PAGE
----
Kobe vs. MJ

» June 17, 2008 1:31 PM | By Brandon Hoffman

“This series has shown that Bryant is not Jordan. That should have been understood already. But sometimes we let the mythology of Jordan overshadow the reality. Do you think Jordan never had a Finals performance with numbers like the 27 points and 43 percent shooting Bryant’s experiencing against the Celtics? You must not have watched the 1996 Finals, when Jordan averaged 27 points and shot 42 percent against Seattle.

No, Bryant isn’t MJ. But MJ wasn’t MJ either, at least not the infallible figure we’ve established in our minds.” – J.A. Adande of ESPN.com

This year’s Kobe Bryant isn’t Michael Jordan at his best. He may never be. But people have deified Michael Jordan since his retirement. It’s almost as if we’ve forgotten that MJ missed shots (including game-winners), blew leads, and had flaws as a basketball player.

J.A. cites the 1996 NBA Finals as proof of MJ’s mortality.

MJ’s game-by-game statistics:

Game 1: 9-of-18 (50%) from the field, 1-of-4 (25%) from the 3-point line, 9-of-10 (90%) from the free throw line, 7 rebounds, 2 assists, 2 steals, 1 block, 2 turnovers, 4 fouls, 28 points.

Game 2: 9-of-22 (41%) from the field, 1-of-2 (50%) from the 3-point line, 10-of-16 (63%) from the free throw line, 6 rebounds, 8 assists, 2 steals, 0 blocks, 2 turnovers, 3 fouls, 29 points.

Game 3: 11-of-23 (48%) from the field, 3-of-4 (75%) from the 3-point line, 11-of-11 (100%) from the free throw line, 3 rebounds, 5 assists, 2 steals, 0 blocks, 3 turnovers, 2 fouls, 36 points.

Game 4: 6-of-19 (32%) from the field, 0-of-2 (0%) from the 3-point line, 11-of-13 (85%) from the free throw line, 3 rebounds, 2 assists, 1 steals, 0 blocks, 4 turnovers, 3 fouls, 23 points.

Game 5: 11-of-22 (50%) from the field, 0-of-4 (0%) from the 3-point line, 4-of-5 (80%) from the free throw line, 4 rebounds, 1 assists, 1 steals, 0 blocks, 2 turnovers, 3 fouls, 26 points.

Game 6: 5-of-19 (26%) from the field, 1-of-3 (33%) from the 3-point line, 11-of-12 (92%) from the free throw line, 9 rebounds, 7 assists, 2 steals, 0 blocks, 5 turnovers, 3 fouls, 22 points.

MJ connected on 51 of his 123 average shot attempts in the 1996 NBA Finals. Jordan actually shot 41% — not 42% (as Adande reported) — from the field.

Michael averaged 27 points per game on 41% from the field, 32% from the 3-point line, and 84% from the free throw line. Jordan also averaged 5 rebounds, 4 assists, 2 steals, and 3 turnovers.

Kobe is averaging 26 points on 42% from the field, 32% from the 3-point line, and 77% from the free throw line. Bryant is also averaging 5 rebounds, 6 assists, 3 steals, and 4 turnovers.

The 1996 Seattle Supersonics were 2nd in the league in points allowed per 100 possessions. The Sonics were led by Defensive Player of the Year Gary Payton. Payton was one of — if not the — greatest perimeter defenders of all-time. Gary battled MJ tooth and nail — Jordan’s 1996 Finals shooting percentages are a reflection of that.

The Boston Celtics were 1st in points allowed per 100 possessions this season. They’re also led by a Defensive Player of the Year — Kevin Garnett. KG doesn’t guard Bryant one-on-one but he’s the quarterback of one of the greatest team defenses in NBA history. The Celtics outscored their opponents by an average of 11.3 points per game in 2008.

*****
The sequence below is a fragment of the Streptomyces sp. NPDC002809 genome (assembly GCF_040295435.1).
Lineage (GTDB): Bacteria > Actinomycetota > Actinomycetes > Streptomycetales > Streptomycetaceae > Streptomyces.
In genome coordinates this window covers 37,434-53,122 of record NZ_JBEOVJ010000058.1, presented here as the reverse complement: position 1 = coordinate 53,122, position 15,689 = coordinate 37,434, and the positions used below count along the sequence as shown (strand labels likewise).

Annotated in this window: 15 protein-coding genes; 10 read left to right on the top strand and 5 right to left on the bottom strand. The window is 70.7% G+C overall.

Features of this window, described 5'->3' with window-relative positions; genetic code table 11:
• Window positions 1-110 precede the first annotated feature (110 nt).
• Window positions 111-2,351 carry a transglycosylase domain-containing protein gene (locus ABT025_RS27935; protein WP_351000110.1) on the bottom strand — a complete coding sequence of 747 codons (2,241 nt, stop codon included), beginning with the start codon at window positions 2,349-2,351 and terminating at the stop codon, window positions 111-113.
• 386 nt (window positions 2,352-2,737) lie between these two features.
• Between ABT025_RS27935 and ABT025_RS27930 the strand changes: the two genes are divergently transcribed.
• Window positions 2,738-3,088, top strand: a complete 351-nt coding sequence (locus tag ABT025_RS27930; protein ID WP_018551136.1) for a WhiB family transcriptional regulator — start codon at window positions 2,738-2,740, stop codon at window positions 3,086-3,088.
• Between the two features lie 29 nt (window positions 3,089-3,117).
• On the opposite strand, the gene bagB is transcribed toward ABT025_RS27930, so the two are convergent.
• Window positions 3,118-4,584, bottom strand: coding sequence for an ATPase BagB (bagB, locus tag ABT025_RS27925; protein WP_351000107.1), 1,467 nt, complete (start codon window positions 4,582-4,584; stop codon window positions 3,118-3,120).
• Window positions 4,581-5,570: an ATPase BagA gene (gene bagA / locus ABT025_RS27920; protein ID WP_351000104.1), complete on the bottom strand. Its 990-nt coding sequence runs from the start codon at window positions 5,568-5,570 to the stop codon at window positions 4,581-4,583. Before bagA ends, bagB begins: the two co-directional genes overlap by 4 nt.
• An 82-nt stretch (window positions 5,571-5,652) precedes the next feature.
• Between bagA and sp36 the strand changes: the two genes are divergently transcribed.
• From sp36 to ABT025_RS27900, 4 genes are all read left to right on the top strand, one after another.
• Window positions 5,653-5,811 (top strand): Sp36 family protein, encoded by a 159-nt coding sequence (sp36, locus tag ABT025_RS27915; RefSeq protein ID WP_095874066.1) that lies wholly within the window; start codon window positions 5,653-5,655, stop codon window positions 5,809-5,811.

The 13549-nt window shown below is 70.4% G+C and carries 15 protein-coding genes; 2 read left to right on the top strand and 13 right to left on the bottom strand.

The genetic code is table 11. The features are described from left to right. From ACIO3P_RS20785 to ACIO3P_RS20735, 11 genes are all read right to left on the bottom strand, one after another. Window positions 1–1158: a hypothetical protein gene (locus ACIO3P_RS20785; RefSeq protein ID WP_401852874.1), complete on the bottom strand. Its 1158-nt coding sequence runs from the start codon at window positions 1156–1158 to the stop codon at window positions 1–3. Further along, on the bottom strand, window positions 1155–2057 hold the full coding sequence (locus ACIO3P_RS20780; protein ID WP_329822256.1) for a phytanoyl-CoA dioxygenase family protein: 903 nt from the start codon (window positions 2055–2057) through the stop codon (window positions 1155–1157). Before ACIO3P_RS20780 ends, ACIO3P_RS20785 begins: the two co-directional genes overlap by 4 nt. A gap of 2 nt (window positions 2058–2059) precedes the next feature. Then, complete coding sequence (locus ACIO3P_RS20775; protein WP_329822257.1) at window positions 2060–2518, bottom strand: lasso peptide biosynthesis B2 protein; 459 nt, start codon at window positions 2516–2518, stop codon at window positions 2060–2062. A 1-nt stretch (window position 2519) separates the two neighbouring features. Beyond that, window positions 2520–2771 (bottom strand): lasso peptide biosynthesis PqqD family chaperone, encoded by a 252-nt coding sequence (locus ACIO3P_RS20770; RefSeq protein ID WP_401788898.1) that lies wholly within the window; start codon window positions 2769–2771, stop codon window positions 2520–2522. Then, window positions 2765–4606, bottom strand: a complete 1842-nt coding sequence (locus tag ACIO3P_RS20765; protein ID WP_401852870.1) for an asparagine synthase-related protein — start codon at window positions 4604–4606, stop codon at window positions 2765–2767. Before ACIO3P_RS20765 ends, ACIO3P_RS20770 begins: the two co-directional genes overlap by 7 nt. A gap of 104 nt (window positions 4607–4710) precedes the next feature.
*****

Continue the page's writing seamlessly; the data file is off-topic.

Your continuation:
Jordan played alongside Scottie Pippen and Dennis Rodman. Two of the greatest players to play their positions. The Bulls won 72 games in ‘96, Toni Kukoc was Sixth Man of the Year, Pippen, Rodman, and Jordan comprised 3/5 of the NBA’s All-Defensive team, and the Bulls were 1st in points allowed per 100 possessions. Chicago outscored their opponents by an average of 13.4 points per game in 1996.

MJ made Scottie Pippen and Dennis Rodman better but they were great in their own right. Pippen averaged 22 points per game, led the Bulls to 55 wins, and took the Eastern Conference champion New York Knicks to 7 games in the year following MJ’s first retirement.

Rodman won two rings, back-to-back (1990-1991) Defensive Player of the Year awards, and captured four rebounding titles before joining the Bulls in 1996.

Jordan struggled in the series clinching Game 6 but his teammates picked up the slack. Pippen scored 17 points, grabbed 8 rebounds, dished out 5 assists, and had 4 steals. Rodman grabbed 19 rebounds (11 offensive).

Bryant is the only Lakers player who was named to the NBA’s All-Defensive team this season. And LA was 5th in points allowed per 100 possessions.

For the Lakers to win the 2008 NBA championship, Kobe needs Lamar Odom and Pau Gasol to step up like Pippen and Rodman did. Offensively and defensively — the Lakers need a balanced effort.

Kobe deserves criticism for his struggles in Game’s 1, 4, and 5. And Jordan deserved criticism for his struggles in 1996.

MJ’s career is complete. Kobe is only 29 years. The final buzzer of the 2008 NBA Finals hasn’t sounded. The final chapter of Bryant’s career hasn’t been written.

9 Responses to “Kobe vs. MJ”

  1. Tsunami Says:

    One game doesn’t define a player.
    One series shouldn’t define a player.

    As human beings we can’t help but be captivated by moments and place more value on moments than on overall periods.

    It’s not so much that Kobe should be criticized for this series. He’s out there hustling, he’s making plays, he’s still the best player on the court.

    It’s that while Jordan was deified AFTER his career ended, Kobe is being deified NOW – and it HAS to stop.

    Just like Kobe’s legacy shouldn’t be 6-19 in the most important game of his career (IMO) his legacy shouldn’t be dropping 81 on Toronto either.

    Those are both MOMENTS in Kobe’s illustrious career.

    Educated fans seeking to place Kobe in his rightful place in history need to consider everything he IS – not MOMENTS.

    In the end, my personal opinion is that the comparisons to Jordan do Kobe a disservice since every time he doesn’t measure up you get millions (including yours truly) coming out of the woodwork with our fingers pointed saying “A-HA! I KNEW IT” It’s not fair, but neither are all the people that create a reputation for Kobe that exceeds his performance.

  2. A-Train Says:

    Good post, Hoff. I especially like the research.

    A few things. For starters, Adande is an L.A. guy. He grew up in L.A., lives and works in L.A.–he’s a Lakers fan. He’s a Kobe Bryant fan.

    So, keep in mind his agenda/bias when he looks to argue that MJ and Kobe were closer than people think.

    That year, Jordan returned to the NBA after his hiatus. he was 32 years old. That Finals was the toughest of his career. That Sonics team was incredible. Really, that team might be the best team to not have won a title. And you’re right, in that series Jordan’s teammates stepped up big time. His teammates hit a lot of big shots. That year it wasn’t just Jordan carrying his team. His team carried him a bit too.